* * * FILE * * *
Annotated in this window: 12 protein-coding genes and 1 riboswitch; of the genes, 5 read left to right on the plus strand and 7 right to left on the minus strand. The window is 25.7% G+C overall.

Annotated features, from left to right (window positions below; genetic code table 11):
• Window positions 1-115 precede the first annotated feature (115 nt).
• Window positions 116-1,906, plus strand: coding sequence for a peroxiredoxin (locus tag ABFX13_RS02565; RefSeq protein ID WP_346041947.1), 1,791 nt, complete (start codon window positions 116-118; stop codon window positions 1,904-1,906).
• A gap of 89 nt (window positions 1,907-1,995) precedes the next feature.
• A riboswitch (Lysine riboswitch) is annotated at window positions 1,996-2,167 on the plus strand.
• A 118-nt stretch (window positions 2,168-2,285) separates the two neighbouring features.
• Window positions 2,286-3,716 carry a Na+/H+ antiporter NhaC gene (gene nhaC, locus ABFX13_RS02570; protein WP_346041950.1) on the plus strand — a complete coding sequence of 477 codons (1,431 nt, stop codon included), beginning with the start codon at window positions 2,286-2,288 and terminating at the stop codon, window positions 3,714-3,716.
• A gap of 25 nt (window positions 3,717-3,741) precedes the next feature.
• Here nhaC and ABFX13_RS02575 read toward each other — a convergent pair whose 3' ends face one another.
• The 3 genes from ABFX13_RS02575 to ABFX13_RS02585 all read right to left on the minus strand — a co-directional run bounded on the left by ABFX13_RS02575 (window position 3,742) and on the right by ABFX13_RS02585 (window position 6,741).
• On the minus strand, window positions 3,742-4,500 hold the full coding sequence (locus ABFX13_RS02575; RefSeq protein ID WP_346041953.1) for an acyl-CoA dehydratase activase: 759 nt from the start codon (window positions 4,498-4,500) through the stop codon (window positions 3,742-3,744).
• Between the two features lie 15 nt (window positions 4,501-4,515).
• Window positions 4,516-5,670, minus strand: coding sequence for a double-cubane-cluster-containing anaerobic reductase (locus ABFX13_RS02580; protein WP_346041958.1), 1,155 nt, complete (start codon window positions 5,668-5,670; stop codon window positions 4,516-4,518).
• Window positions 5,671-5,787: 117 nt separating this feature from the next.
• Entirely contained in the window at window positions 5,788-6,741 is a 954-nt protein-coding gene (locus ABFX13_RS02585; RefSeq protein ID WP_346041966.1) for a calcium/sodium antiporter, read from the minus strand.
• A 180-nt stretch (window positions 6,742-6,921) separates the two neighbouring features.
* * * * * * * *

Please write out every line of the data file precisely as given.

Annotated in this window: 12 protein-coding genes and 1 riboswitch; of the genes, 5 read left to right on the plus strand and 7 right to left on the minus strand. The window is 25.7% G+C overall.

Annotated features, from left to right (window positions below; genetic code table 11):
• Window positions 1-115 precede the first annotated feature (115 nt).
• Window positions 116-1,906, plus strand: coding sequence for a peroxiredoxin (locus tag ABFX13_RS02565; RefSeq protein ID WP_346041947.1), 1,791 nt, complete (start codon window positions 116-118; stop codon window positions 1,904-1,906).
• A gap of 89 nt (window positions 1,907-1,995) precedes the next feature.
• A riboswitch (Lysine riboswitch) is annotated at window positions 1,996-2,167 on the plus strand.
• A 118-nt stretch (window positions 2,168-2,285) separates the two neighbouring features.
• Window positions 2,286-3,716 carry a Na+/H+ antiporter NhaC gene (gene nhaC, locus ABFX13_RS02570; protein WP_346041950.1) on the plus strand — a complete coding sequence of 477 codons (1,431 nt, stop codon included), beginning with the start codon at window positions 2,286-2,288 and terminating at the stop codon, window positions 3,714-3,716.
• A gap of 25 nt (window positions 3,717-3,741) precedes the next feature.
• Here nhaC and ABFX13_RS02575 read toward each other — a convergent pair whose 3' ends face one another.
• The 3 genes from ABFX13_RS02575 to ABFX13_RS02585 all read right to left on the minus strand — a co-directional run bounded on the left by ABFX13_RS02575 (window position 3,742) and on the right by ABFX13_RS02585 (window position 6,741).
• On the minus strand, window positions 3,742-4,500 hold the full coding sequence (locus ABFX13_RS02575; RefSeq protein ID WP_346041953.1) for an acyl-CoA dehydratase activase: 759 nt from the start codon (window positions 4,498-4,500) through the stop codon (window positions 3,742-3,744).
• Between the two features lie 15 nt (window positions 4,501-4,515).
• Window positions 4,516-5,670, minus strand: coding sequence for a double-cubane-cluster-containing anaerobic reductase (locus ABFX13_RS02580; protein WP_346041958.1), 1,155 nt, complete (start codon window positions 5,668-5,670; stop codon window positions 4,516-4,518).
• Window positions 5,671-5,787: 117 nt separating this feature from the next.
• Entirely contained in the window at window positions 5,788-6,741 is a 954-nt protein-coding gene (locus ABFX13_RS02585; RefSeq protein ID WP_346041966.1) for a calcium/sodium antiporter, read from the minus strand.
• A 180-nt stretch (window positions 6,742-6,921) separates the two neighbouring features.